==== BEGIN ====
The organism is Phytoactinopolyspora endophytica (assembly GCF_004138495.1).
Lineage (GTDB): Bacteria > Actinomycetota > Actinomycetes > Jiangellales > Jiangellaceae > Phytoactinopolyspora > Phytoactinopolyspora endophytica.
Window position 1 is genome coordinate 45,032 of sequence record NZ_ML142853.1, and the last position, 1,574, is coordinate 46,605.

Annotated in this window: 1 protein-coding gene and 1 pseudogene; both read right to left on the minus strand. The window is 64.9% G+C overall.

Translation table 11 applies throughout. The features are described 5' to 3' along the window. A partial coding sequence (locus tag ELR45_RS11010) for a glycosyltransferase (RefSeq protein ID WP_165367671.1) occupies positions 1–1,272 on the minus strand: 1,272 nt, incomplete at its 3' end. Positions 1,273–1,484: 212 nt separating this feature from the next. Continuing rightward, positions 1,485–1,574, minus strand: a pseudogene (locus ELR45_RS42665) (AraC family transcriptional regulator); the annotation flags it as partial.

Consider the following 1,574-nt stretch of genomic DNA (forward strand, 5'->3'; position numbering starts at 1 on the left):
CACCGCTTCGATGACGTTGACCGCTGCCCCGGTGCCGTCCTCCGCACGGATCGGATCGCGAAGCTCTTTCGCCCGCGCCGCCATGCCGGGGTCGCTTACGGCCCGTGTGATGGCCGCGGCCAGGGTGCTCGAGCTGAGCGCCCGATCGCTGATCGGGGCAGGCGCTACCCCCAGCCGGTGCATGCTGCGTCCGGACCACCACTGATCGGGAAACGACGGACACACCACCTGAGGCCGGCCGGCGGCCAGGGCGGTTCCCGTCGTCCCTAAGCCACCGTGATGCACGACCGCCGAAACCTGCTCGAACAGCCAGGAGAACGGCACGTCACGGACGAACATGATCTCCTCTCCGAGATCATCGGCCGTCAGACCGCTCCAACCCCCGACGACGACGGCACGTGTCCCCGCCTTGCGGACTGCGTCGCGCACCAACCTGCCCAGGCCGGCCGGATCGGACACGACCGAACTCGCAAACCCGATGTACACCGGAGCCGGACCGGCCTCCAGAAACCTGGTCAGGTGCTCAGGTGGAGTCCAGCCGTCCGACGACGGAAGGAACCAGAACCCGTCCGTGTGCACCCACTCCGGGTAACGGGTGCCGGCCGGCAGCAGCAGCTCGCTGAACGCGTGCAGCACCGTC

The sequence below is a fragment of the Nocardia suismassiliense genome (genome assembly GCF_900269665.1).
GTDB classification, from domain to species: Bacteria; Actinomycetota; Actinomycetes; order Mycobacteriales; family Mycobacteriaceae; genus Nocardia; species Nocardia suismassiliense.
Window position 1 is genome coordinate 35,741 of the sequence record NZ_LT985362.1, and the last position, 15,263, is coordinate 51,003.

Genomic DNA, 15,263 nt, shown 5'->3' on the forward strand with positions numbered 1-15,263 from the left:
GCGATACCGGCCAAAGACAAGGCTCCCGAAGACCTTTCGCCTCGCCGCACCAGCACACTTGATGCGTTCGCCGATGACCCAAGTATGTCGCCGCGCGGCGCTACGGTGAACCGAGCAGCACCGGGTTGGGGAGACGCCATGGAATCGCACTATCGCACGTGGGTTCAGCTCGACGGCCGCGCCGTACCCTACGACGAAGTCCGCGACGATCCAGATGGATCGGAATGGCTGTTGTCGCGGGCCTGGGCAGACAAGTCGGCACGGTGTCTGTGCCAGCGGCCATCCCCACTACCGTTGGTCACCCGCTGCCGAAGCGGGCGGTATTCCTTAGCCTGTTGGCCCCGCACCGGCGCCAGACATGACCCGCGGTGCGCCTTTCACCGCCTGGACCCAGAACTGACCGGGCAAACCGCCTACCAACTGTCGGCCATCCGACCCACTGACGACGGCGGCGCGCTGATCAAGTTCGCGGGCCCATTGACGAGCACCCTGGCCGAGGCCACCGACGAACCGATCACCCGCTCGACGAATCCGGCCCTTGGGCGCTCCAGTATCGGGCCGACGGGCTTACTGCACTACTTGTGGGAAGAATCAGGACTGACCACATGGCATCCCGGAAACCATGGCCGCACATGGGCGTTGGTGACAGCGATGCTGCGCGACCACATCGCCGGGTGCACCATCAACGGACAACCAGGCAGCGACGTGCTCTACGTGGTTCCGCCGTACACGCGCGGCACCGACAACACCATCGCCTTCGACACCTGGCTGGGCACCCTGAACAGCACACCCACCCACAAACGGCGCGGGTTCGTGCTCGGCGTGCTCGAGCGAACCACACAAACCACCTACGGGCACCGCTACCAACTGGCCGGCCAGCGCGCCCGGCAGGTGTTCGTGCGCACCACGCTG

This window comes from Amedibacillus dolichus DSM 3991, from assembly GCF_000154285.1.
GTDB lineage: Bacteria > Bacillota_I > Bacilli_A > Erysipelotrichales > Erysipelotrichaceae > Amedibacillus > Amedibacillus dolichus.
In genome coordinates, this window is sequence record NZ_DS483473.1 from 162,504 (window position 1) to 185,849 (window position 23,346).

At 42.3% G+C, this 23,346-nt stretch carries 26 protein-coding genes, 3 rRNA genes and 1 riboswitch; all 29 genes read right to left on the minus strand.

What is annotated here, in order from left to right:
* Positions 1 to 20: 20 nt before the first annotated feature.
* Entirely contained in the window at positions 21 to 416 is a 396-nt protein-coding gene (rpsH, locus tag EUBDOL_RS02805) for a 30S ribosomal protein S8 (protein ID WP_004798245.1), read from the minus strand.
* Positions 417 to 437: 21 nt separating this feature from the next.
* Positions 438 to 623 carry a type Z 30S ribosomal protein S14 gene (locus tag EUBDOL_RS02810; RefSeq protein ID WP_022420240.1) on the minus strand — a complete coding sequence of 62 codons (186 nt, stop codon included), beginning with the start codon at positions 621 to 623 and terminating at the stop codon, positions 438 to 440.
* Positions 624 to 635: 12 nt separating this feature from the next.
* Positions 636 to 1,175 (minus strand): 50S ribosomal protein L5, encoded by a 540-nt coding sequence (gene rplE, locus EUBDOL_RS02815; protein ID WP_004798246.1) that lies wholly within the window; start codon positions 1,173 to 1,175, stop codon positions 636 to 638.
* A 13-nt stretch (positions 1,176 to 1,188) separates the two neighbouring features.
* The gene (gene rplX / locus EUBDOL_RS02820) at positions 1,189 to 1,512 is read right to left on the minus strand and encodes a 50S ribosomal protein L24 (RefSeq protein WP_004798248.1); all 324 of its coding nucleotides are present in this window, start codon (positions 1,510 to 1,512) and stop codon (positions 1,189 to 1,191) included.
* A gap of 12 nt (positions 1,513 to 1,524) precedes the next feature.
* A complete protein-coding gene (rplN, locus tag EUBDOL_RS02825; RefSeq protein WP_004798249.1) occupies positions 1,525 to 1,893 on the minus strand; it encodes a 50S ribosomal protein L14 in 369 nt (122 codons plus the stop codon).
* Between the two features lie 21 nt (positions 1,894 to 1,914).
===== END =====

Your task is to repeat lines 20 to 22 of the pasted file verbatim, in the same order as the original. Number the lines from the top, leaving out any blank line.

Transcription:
* Positions 417 to 437: 21 nt separating this feature from the next.
* Positions 438 to 623 carry a type Z 30S ribosomal protein S14 gene (locus tag EUBDOL_RS02810; RefSeq protein ID WP_022420240.1) on the minus strand — a complete coding sequence of 62 codons (186 nt, stop codon included), beginning with the start codon at positions 621 to 623 and terminating at the stop codon, positions 438 to 440.
* Positions 624 to 635: 12 nt separating this feature from the next.